Iconic Italian cheeses should not be out of reach for kosher consumers, yet they often are. One of the world’s most famous cheeses, Parmigiano Reggiano, is also one of the most evasive cheeses in the kosher world. The one kosher Parmigiano on the U.S. market, Fanticini, has been discontinued. But the recent kosher offering of Bertinelli shows promise.
This new kosher Parmigiano has stirred up a thousand year-old milk/meat controversy: Is it “kosher” to use animal rennet in cheese? The strict P.D.O. standards of traditional Italian Parmigiano Reggiano dictate that this cheese must be made with animal rennet. The world’s largest kosher supervisor, the Orthodox Union (OU), which currently certifies no animal rennet cheese, just declined to certify Bertinelli’s Parmigiano.
What does this mean? Where Bertinelli’s cheese would have had a much greater acceptance and distribution with the OU’s stamp of approval, it now will not be as widespread.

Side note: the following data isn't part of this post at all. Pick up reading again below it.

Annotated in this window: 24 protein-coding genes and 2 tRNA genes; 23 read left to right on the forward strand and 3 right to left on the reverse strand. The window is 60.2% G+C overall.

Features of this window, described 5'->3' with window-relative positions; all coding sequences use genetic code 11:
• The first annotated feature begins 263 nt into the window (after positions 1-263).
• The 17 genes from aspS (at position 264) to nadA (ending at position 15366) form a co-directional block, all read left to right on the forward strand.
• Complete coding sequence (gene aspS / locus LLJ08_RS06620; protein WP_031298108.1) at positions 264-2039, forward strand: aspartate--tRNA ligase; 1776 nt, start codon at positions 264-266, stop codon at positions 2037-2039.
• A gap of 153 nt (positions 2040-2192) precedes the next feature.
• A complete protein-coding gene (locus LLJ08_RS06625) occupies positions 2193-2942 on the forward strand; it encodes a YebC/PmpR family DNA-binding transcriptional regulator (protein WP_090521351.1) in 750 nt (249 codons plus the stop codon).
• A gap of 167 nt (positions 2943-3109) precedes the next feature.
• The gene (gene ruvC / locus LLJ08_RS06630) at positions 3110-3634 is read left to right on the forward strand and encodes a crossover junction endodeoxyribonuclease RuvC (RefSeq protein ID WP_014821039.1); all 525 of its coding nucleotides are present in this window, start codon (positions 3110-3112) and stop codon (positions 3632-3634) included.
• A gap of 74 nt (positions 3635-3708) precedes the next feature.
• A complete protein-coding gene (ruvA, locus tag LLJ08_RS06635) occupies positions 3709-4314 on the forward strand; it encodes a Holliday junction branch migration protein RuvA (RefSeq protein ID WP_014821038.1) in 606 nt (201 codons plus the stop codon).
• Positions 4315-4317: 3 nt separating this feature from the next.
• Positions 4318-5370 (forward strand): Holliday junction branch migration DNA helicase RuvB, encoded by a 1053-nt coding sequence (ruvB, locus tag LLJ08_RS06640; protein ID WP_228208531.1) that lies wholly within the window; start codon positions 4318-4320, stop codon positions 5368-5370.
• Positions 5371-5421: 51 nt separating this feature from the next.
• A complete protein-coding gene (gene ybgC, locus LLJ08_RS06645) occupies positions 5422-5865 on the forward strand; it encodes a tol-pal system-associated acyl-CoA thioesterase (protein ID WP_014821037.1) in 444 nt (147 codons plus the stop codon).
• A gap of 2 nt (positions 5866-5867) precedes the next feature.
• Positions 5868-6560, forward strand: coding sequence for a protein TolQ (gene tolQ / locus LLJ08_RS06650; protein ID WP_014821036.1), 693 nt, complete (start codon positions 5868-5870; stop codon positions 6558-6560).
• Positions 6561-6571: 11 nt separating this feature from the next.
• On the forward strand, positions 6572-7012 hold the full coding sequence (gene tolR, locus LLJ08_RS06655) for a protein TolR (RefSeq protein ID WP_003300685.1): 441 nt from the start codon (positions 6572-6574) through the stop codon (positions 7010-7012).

Kosher consumers long for a real Parmigiano Reggiano. In its absence, the most common substitutes have been Argentinian Reggianito or domestic parmesan. Sometimes available is Gran Duca’s Grana Padano, a popular cheese in Italy from the same family as Parmigiano, but with a slightly more delicate flavor.
Below are links to stories on the plight of Parmigiano Reggiano in the kosher world:
The announcement mid-June 2015 of Bertinelli’s kosher Parmigiano Reggiano:
The mid-July 2015 announcement that the OU will not certify Bertinelli’s kosher Parmigiano Reggiano:
An article from 2012 on the issues surrounding Fanticini Parmigiano Reggiano:
The Cheese Mistress